The header connector 202 is mounted to the case 200 using suitable means, such as welding. As briefly mentioned earlier, the header connector 202 includes a feedthrough assembly 223 which mates with corresponding pins extending from the electronic substrate assembly 204. A data telemetry coil (not shown) may also be located in the header connector 202 and coupled to the input of the electronic substrate assembly 204 via the feedthrough assembly 223 or by other means.
In the illustrated embodiment, the case 200 has a standard shape. As best shown in FIG. 5B, the case 200 has substantially flat, external, opposing surfaces 224 and 226 respectively on the top and bottom case halves 218 and 220, with an edge 228 located between them. The edge 228 preferably has upper and lower curved surfaces 230 and 232 in the top and bottom case halves 218 and 220 so that the case 200 does not have any sharp edges. (The header connector 202 likewise lacks sharp edges). The edge 228 further has a flat surface 234 between the curved surfaces 230 and 232. Alternatively, the edge 228 can comprise a single continuous curved surface without an intervening flat surface 234. In any event, these various curved surfaces define various case regions, i.e., an upper region 240 corresponding to upper curved surface 230, a lower region 242 corresponding to lower curved surface 232, and a center region 244 corresponding to the flat surface (or center “point” if no flat surface 234 is present).
In accordance with embodiments of the invention, and as shown in FIG. 5B, the charging coil 208 in the improved IPG 190 is wound in a plane within or at the center region 244 (or center point as the case may be). This means the charging coil 208 is preferably mounted such that its plane lies substantially parallel to, and substantially equidistant between, the opposing surfaces 224 and 226 of the case 200. In other words, the center of the coil 208 is located at the center point of the thickness T of the case (i.e., ΔT≈50% of T), which defines a maximum lateral area within the case. This serves many useful purposes when compared to the prior art designs of FIGS. 1A through 3.
First, because the charging coil 208 is not located closely adjacent the wall of the case 200, the case 200 is less prone to electrically interacting with the coil 208, thereby improving its performance.
Second, because of the curved surfaces 230 and 232, the center region 244 has a greater lateral extent than either of the upper or lower regions 240 or 242. This allows each turn of the charging coil 208 to encompass a larger area, which increases the gain of the coil 208, which in turn improves efficiency of energy transfer between the external charger 12 and the IPG 190. In other words, and in comparison to the prior art illustration of FIG. 2B, the loss of lateral distance within the IPG case 200 (AL) is reduced or eliminated. From a charging perspective, the increased size of the charging coil 208 compensates for the increased distance between it and the top surface 224 of the case 200.
Third, and perhaps most significantly, when the charging coil 208 is mounted at the center region 244 of the case 200, the efficient of energy transfer from the external charger 12 to the coil 208 is made essentially independent of the orientation of the IPG 190 when implanted in a patient. In other words, it is basically irrelevant (at least from a charging standpoint) whether the IPG 190 is oriented within the patient with its top surface 224 toward the external charger 12, or with its bottom surface 226 toward the charger. Because the coil 208 is located substantially equidistantly within the case 200, the charger-to-IPG distance D (see FIG. 2A) is the same, meaning that the amount of charging energy received is substantially equivalent for either orientation. In other words, the magnitude of the energy received by the coil 208 is substantially the same regardless of which of the surfaces 224 or 226 the energy traverses. Thus, a physician need not be concerned with whether the IPG 190 is facing up or facing down when implanting it within a patient, and it is of little concern (to charging efficiency at least) should the IPG 190 flip inside the patient after implantation.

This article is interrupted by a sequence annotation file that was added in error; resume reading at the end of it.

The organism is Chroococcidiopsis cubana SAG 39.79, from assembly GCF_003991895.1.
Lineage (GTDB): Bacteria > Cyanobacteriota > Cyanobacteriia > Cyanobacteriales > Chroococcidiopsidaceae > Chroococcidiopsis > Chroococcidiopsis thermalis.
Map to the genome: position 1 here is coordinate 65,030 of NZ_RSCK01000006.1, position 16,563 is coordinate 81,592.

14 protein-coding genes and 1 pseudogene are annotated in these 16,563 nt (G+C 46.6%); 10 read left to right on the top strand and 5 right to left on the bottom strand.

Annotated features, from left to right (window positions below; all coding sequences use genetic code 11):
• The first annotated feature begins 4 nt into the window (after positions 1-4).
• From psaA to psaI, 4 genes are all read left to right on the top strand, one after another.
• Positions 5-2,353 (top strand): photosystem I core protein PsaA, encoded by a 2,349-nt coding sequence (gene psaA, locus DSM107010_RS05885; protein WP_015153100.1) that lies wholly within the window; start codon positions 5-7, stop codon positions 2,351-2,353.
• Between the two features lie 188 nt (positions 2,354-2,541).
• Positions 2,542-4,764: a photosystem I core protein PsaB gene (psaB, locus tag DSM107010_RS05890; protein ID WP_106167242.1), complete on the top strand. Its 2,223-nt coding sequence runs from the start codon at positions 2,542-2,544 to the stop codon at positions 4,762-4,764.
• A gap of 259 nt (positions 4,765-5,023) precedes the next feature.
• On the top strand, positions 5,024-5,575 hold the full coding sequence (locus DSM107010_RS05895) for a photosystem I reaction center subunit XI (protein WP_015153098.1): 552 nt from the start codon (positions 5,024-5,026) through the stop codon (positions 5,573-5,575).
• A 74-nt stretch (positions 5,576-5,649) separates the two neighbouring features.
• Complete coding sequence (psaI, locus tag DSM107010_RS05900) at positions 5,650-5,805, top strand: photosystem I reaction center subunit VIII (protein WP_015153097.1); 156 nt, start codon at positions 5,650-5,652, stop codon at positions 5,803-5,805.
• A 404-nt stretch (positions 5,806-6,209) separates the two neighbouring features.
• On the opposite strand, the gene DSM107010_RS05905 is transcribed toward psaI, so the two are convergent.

While the charging coil 208 has been described as useful in charging a rechargeable power source, such as a rechargeable battery 206, it should be recognized that use of a rechargeable battery or other power source (e.g., a capacitor) is not strictly necessary. For example, the charging coil 208 can be used to provide power directly to the electronic components within the IPG 190. In such a case, the IPG 190 may or may not have an on-board power source, whether or not rechargeable. Of course, if no power source is present, the energy 29 transmitted by the external charger 12 may need to be continuous, or at least periodic.
Of course, one skilled in the art will recognize that embodiments of the invention will still have utility even if the charging coil 208 is not positioned exactly at the center of the case (i.e., ΔT≈50% of T), and even if the energy transfer from the external charger 12 to the coil 208 is not exactly equivalent from both sides of the IPG. In this regard, the a coil “substantially equidistant within the thickness of the case” or “substantially equidistant between opposing surfaces of the case” should be understood as encompassing a plus or minus 10% deviation from the center of the case (i.e., 40% of T≦ΔT≦60% of T).
Although particular embodiments of the present invention have been shown and described, it should be understood that the above discussion is not intended to limit the present invention to these embodiments. It will be obvious to those skilled in the art that various changes and modifications may be made without departing from the spirit and scope of the present invention. Thus, the present invention is intended to cover alternatives, modifications, and equivalents that may fall within the spirit and scope of the present invention as defined by the claims.